Having made two internet only albums ‘Archangel’ and ‘Star’, the band seem aware that ‘in the real world we hardly exist’, however the release of their proper debut ‘Speed of Life pt 2’ on May 13th should hopefully change things. The album was to be produced by Gavin Monaghan(Carina Round), so what happened?
‘You can pretty much work with any producer you like if you have the right money and they have at least an inclination towards your music’ explains Martin. ‘We were going to record with Gavin late last year (he’s a big fan of Silverman and we’re big fans of his work, especially the Carina Round and Bonebox records). It didn’t come off for one reason or another. We’re hoping to get it together later this year sometime.’
For anyone who’s yet to hear Silverman, comparisons attributed to the band lie somewhere between Portishead, the Sneaker Pimps (when Kelli Ali was still vocalist) and Low. Although according to Martin, the band also gets compared to ‘Tori Amos even Madonna, which is cool ‘cause their artists we like. We’d describe our music as intimate, introspective, articulate, evocative, beautiful, you get the picture.’
And it’s not surprising that Silverman’s music conveys such beauty with the calibre of influences; everything from ‘the struggles we have with our own minds and lives to John Denver and Mogwai, the Carpenters to Low. Though we are probably influenced more than we’d care to acknowledge, I don’t think we wear them on our sleeves.’
Hailing from Cheltenham, what are the bands thoughts on the area and lack of ‘musical heritage’?
‘Cheltenham is a virtual desert when it comes to anything along the lines of music and alternative culture’ declares Martin clarifying his view almost instantaneously. ‘Pam Ayres is considered beatnik round here, Belinda Carlisle cutting edge. We pretty much just exist in Cheltenham; we tend to live our lives in our warped imaginations. There are a few attempts emerging of people trying to get live stuff together and we’re setting up an acoustic/semi acoustic club called AvidivA, which is going to be legendary. Cheltenham dose do us few favours other than being well located to reach other towns and cities for gigs.’
Having once just been Martin and Anna with friends and favours for the other instrumentation, is Silverman now a permanent band?
‘Yes we’re a band now, Mark, Steve and Alan are onboard permanently (I hope) and without their support and commitment, especially over that last year or so, things would have been tough,’ declares Martin. ‘Friends and co-conspirators were involved in recording the album and that will continue to be the case. Whoever and whatever is required to make the songs work best.’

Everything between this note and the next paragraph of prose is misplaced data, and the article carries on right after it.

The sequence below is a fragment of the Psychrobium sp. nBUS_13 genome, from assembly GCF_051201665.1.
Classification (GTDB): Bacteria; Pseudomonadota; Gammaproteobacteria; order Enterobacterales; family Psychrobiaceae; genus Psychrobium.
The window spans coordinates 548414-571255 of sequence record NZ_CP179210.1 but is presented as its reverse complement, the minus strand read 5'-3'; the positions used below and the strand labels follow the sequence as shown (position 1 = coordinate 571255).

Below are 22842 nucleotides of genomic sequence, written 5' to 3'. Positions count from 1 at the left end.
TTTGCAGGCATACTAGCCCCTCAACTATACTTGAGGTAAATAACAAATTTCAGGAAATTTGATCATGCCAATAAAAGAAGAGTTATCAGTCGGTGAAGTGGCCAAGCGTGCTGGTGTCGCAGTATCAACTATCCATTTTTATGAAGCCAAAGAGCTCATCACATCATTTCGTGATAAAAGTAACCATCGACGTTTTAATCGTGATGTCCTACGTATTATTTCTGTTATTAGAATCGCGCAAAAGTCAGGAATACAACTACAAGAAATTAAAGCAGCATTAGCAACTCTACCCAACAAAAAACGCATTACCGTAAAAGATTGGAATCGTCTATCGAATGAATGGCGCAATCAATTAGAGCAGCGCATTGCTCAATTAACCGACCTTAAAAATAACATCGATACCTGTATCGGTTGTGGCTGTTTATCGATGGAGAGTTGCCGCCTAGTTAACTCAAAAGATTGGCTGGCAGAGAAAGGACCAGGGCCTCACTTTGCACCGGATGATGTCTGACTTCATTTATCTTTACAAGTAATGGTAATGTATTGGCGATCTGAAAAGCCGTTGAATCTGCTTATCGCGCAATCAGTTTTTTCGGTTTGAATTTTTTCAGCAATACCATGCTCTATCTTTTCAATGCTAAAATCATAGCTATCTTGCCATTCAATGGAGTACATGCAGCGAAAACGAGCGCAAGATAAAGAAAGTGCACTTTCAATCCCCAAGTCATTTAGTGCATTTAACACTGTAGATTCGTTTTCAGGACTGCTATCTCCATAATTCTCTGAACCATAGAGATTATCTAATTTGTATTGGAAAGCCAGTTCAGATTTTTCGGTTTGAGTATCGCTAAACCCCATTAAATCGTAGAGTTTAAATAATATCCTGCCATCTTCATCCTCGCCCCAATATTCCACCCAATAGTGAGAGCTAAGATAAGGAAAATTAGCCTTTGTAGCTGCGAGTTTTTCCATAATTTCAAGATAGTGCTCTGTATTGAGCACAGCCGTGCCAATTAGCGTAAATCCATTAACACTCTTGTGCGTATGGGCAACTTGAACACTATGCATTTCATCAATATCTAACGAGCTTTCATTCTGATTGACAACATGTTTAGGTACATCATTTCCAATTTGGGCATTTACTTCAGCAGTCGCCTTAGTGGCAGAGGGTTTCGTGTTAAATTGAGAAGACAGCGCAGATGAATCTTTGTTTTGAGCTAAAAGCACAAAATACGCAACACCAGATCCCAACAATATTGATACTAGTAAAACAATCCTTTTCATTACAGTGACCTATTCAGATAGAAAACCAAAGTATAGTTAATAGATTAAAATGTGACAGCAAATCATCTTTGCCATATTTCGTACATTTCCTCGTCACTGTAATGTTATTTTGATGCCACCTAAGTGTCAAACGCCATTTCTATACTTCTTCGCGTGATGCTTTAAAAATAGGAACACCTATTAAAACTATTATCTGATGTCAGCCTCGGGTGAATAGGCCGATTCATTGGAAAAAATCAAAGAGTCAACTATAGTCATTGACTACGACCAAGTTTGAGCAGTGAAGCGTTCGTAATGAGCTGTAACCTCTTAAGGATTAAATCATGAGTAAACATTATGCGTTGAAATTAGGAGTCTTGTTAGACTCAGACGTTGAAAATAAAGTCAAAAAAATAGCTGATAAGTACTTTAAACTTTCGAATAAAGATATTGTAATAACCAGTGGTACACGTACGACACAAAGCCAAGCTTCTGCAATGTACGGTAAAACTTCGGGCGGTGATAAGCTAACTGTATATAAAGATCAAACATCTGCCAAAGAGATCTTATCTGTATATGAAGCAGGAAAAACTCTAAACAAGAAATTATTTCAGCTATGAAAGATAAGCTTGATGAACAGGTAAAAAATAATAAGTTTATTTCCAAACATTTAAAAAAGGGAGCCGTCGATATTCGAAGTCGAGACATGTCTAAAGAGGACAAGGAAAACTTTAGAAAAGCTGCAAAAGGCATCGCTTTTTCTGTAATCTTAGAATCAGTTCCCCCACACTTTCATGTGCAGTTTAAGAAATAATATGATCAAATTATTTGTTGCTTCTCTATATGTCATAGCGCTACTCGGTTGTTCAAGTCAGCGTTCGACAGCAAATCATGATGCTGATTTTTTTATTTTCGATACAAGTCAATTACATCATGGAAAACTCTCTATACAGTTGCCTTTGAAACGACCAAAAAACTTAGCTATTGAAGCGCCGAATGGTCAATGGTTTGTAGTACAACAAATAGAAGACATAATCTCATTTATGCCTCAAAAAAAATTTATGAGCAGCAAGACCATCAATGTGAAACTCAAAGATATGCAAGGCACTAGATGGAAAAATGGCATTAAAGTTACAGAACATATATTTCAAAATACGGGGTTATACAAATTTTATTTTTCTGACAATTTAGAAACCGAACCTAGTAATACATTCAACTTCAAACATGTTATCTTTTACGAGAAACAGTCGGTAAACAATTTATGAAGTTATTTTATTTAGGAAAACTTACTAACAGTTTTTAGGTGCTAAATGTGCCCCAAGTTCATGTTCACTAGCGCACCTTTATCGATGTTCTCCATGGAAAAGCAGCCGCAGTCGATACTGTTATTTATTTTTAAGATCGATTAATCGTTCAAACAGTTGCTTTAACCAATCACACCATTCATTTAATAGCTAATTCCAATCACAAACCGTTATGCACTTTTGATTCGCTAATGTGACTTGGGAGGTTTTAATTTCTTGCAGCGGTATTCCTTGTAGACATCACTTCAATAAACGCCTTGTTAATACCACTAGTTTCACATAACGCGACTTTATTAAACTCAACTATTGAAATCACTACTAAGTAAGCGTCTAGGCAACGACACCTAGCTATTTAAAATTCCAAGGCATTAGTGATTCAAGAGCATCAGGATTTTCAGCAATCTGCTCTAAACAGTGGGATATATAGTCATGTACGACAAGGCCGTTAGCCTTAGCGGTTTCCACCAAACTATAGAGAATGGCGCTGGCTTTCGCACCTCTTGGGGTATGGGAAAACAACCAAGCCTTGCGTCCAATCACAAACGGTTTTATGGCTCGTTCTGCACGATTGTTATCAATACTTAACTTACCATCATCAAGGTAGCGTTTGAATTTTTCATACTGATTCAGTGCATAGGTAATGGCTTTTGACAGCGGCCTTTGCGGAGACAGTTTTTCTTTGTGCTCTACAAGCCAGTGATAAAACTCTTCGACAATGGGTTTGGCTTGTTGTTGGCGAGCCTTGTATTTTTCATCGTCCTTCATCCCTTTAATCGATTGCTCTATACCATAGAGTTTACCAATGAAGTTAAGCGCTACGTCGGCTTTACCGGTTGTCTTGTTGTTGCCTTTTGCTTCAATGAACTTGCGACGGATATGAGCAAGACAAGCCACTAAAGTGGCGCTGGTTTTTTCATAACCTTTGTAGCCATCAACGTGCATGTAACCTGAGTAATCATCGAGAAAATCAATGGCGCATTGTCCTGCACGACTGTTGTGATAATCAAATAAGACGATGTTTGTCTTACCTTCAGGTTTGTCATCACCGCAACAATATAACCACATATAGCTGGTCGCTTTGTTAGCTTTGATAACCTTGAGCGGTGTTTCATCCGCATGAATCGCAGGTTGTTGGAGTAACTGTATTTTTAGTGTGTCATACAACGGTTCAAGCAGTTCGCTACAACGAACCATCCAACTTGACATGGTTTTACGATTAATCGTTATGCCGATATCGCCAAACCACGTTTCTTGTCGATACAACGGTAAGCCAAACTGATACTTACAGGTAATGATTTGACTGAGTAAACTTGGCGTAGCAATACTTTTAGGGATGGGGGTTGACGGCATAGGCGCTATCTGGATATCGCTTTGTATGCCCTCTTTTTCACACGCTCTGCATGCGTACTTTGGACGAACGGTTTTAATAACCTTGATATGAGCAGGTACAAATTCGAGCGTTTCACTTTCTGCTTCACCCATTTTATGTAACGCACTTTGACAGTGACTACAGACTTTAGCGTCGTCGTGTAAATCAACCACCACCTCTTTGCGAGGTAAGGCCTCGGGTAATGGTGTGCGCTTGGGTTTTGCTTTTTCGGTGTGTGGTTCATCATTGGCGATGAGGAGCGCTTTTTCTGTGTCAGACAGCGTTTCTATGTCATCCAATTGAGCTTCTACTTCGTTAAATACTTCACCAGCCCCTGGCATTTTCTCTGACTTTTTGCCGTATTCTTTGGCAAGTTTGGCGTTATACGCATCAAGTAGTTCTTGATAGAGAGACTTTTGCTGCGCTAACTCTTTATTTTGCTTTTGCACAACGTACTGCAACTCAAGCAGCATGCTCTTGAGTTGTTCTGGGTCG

The internet was a vitally important factor in the band’s success, embracing the medium so successfully that over $3000 was earned from MP3.com and a particularly large fanbase established.
‘We’ve certainly enjoyed a great deal from being on the Internet’ explains Martin. ‘Without going off on a huge rambling about our life on the Internet tip, there have been 3 particular benefits.
Supporters of the internet and schemes such as MP3.com as the band are, will the new album still be available to download now they have secured a contract with Uglyman records?
‘Yes, we’ll certainly have tracks @ mp3.com and I’m sure we will be well represented on Napster, Kazza, Morpheus etc. Ctrl Alt Del which is scheduled to be a single in April has been up at mp3.com a couple of months already. The more people who can access our music and enjoy it the better. It’s promotional and until we give people the option of buying our records in stores or mail-order we’ve had no alternative way of turning people onto us. We trust that our ‘official product’ will be enticing enough with the artwork, CD-ROM and other stuff to make people want to support us through buying it. Is this the case and hasn’t this always been the case for anybody making and trying to sell anything?’
Their success in the virtual world of music was highlighted when the band won Best Music award in the first ever Internet film and music awards, which involved being flown to Los Angeles to collect the award. ‘That’s when we thought to ourselves, ‘we can do this’.’
And their fanbase is something Silverman take seriously. Currently in existence is the Silverman e-team, an idea Martin admits they ‘nicked from other bands’. The e-team is a way for the fans to get involved helping to promote the band. ‘Basically it’s a group of fans who take the time and trouble to go out online and spread the word. Leaving messages on similar sounding artists’ bulletin boards, ezine forums, that sort of thing. In return we give them access to new or demo songs and stuff. Kind aren’t we?’
At present the public and ‘industry’ may be unaware of Silverman’s existence, which again the band are fully aware of. ‘Until we’ve released our record and achieved some offline profile we’ll remain beneath the consensus radar. You can’t help but get the impression that most A&R aren’t prepared in their own minds to commit to either liking or disliking without an ‘industry’ consensus.’ Martin continues, ‘we’re very much looking forward to having the opportunity to show people what we’ve got, to get out live as much as possible, hear our songs on the radio and spend some time in the studio recording new songs. We’re really proud of our Silverman and can’t wait to get stuck in. Whatever happens we’ll give it out best shot.’
So how famous exactly do Silverman want to be? ‘Not as famous as Darius.’
With the new single and album to look forward to, there may well just be a happy ending to this particular tale.